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The Play-Goer: 2nd Star Productions’ Singin’ In the Rain

The classic movie splashes to life

photo by Nate Jackson Photography

         In 1952 Gene Kelly, Donald O’Connor and Debbie Reynolds teamed up on what was to become the top film musical ever made, according to the American Film Institute: Singin’ In the Rain. The story centers on the transition in the 1920s from silent film to talkies, and of course features that unforgettable title song, choreographed by Kelly complete with a drenching rain. The movie became a Broadway musical in 1985, lasted about a year, and has been making the rounds of local theaters since.

         2nd Star Productions and director Allison Erskine give us an earnest and entertaining version whose less-than-energetic pace on opening night could not dampen several delightful performances.

         First the story: matinee idol Don Lockwood (Jeffrey Hawkins) has a successful silent film career going with the beautiful Lina Lamont (Katrina Sillaman). He and his vaudeville partner and pal Cosmo (Robbie Dinsmore) have risen to the top, and the studio has sold tickets by convincing the public that Don and Lina are a couple in real life. One day, attempting to avoid his adoring fans, Don meets Kathy Selden (Emma Godfrey), who scoffs at his undignified career and claims to be a stage actress herself. We know it’s love at first sight.

         When talkies become the rage, Don, Cosmo and Kathy decide that Don’s next movie, The Dueling Cavalier, should instead be The Dancing Cavalier, complete with sound. Just one problem: Lina’s voice is like fingernails on a chalkboard. And we’re off …

         Hawkins is a prototypical leading man; he has a nice way with the dance moves, and a beautiful if less-than-powerful voice. He anchors the production, doing a fine job on such classic numbers as You Stepped Out of a Dream.

         As his cut-up pal Cosmo, Dinsmore has wonderful comedic timing and a hilarious rubber face that he uses to full effect. While his dancing was sometimes tentative on opening night, his solidly developed antic sideman made Make ‘Em Laugh a delight.

         As Kathy, Godfrey may not have the sparkle associated with the role, but she sings beautifully and has nice chemistry with Hawkins and Dinsmore. The trio is charming, tackling the sassy and instantly recognizable classic, Good Morning.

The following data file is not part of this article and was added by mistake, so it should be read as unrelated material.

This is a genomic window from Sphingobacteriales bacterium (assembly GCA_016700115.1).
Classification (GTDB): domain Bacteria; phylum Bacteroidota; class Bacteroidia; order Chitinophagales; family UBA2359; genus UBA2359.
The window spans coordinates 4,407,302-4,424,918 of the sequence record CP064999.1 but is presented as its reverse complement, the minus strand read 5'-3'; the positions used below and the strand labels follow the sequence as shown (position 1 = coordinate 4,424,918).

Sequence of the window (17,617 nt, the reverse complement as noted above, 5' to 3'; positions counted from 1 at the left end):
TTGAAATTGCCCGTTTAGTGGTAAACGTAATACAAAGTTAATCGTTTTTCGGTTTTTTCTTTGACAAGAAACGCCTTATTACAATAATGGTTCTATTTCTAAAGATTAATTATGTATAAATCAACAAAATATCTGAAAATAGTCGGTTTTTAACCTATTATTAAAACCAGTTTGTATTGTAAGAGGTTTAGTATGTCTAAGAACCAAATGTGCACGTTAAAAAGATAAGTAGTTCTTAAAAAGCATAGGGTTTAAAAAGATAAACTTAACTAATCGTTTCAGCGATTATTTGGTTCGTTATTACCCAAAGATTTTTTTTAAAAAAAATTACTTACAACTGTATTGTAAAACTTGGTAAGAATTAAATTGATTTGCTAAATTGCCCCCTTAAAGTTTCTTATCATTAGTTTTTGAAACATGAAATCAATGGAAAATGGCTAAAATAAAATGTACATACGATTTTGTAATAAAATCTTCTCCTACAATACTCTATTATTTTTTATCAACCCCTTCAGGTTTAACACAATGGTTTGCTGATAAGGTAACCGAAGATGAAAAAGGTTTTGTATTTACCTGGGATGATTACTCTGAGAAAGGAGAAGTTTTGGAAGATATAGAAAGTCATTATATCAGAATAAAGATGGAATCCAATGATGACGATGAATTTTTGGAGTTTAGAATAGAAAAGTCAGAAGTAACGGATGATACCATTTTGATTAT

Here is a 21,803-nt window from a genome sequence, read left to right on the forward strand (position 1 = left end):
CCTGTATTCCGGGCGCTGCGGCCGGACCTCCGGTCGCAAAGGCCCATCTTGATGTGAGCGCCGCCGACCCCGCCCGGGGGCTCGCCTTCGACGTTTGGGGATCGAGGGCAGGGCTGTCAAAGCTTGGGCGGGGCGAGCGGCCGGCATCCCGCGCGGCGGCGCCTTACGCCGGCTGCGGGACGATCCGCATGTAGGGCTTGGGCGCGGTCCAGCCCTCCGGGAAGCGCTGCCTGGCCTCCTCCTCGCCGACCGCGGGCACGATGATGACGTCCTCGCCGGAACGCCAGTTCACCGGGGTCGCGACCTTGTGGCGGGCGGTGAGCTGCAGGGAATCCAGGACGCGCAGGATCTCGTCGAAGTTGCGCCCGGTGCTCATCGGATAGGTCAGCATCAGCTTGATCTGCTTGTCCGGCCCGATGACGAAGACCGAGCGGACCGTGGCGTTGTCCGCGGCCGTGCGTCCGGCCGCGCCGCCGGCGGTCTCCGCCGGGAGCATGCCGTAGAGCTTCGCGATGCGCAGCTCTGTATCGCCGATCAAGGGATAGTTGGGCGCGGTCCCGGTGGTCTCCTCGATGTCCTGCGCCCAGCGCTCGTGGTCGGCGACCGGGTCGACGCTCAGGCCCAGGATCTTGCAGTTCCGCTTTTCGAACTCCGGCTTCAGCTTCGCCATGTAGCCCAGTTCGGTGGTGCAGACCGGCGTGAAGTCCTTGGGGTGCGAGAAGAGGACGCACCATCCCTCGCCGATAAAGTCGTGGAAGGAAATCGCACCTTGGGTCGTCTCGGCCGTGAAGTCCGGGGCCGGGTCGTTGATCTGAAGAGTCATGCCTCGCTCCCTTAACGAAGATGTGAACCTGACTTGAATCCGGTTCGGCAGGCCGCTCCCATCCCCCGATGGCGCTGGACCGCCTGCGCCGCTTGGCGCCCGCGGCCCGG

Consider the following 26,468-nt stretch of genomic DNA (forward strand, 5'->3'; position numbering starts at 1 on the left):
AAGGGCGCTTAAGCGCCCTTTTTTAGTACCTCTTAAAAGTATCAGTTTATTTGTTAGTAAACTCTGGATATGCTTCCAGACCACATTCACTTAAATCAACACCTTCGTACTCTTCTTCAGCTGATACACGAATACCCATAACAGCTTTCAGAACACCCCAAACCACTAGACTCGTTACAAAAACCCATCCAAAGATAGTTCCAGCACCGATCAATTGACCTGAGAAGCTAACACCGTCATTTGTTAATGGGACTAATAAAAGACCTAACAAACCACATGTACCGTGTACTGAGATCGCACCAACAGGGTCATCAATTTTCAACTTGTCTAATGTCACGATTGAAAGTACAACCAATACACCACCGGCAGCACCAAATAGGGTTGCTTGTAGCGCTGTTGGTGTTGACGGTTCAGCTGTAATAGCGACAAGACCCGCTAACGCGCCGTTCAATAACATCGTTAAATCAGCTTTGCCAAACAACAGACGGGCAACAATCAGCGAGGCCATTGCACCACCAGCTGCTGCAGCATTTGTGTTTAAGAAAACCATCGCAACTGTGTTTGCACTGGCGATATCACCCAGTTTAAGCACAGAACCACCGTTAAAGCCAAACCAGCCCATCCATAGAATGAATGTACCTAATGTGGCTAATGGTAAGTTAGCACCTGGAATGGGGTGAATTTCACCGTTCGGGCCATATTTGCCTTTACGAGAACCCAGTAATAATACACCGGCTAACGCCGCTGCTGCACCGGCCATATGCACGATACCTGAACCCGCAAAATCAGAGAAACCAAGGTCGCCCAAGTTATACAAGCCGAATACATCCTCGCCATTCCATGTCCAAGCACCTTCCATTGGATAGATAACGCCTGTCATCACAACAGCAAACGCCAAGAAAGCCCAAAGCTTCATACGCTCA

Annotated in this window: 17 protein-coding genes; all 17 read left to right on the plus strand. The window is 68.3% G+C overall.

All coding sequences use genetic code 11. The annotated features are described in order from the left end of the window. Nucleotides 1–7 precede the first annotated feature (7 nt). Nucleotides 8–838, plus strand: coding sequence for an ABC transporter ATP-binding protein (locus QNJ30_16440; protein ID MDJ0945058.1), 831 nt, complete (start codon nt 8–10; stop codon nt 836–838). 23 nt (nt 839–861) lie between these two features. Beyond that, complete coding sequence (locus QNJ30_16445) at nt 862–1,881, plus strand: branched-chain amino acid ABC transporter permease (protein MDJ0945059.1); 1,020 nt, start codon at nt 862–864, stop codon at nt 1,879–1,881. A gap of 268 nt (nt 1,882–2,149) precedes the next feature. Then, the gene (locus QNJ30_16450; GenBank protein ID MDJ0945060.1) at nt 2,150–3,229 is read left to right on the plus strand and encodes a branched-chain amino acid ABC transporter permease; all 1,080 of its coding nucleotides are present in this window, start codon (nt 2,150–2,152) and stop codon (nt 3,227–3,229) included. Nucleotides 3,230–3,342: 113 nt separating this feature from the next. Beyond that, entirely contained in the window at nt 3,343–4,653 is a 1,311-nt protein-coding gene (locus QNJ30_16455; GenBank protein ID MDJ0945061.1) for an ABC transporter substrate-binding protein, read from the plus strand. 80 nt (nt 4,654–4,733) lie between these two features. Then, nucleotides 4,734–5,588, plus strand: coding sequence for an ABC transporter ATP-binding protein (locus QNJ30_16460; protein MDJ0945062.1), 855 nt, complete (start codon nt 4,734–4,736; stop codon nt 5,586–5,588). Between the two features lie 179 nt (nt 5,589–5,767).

The standout performance here is Sillaman as Lina. Sillaman is electric, giving us not just a squeaky complaining blonde bombshell but a solid, hilarious character built with real personality. She is as natural as the wind, and that makes Lina a compelling and hilarious character.

         Choreographer Andrew Gordon does a nice job adapting Kelly’s original choreography to 2nd Star’s smallish stage and works well with lead dancers Debra Kidwell and Tyler McKay White on several numbers. The three led the entire ensemble in rousing versions of both Broadway Melody and the closing version of Singin’ in the Rain, complete with a stage full of yellow umbrellas.

         Speaking of that title song, Hawkins performs the iconic Act I closer behind a wall of real rain, and while 2nd Star omits the equally iconic lamppost that Kelly climbed so charmingly, Hawkins makes quite a splash … literally.

         Musical director Sandy Griese leads a fine 12-piece orchestra, although several slower numbers seemed sluggish and some already too long scene changes dragged on because the band continued playing after lights were up. Costumes by Mary Wakefield are largely appropriate to the 1927 setting, with a few exceptions, and Jane Wingard’s set works well.

         That tentative opening night pace is sure to tighten up as the five-week run goes on, so head to Bowie Playhouse where 2nd Star Productions is making a real splash with one of America’s most beloved song-and-dance productions. 

 

FSa 8pm, Su 3pm, thru Oct. 20, at Bowie Playhouse at White Marsh Park, Bowie; $22 w/discounts, rsvp: www.2ndstarproductions.com.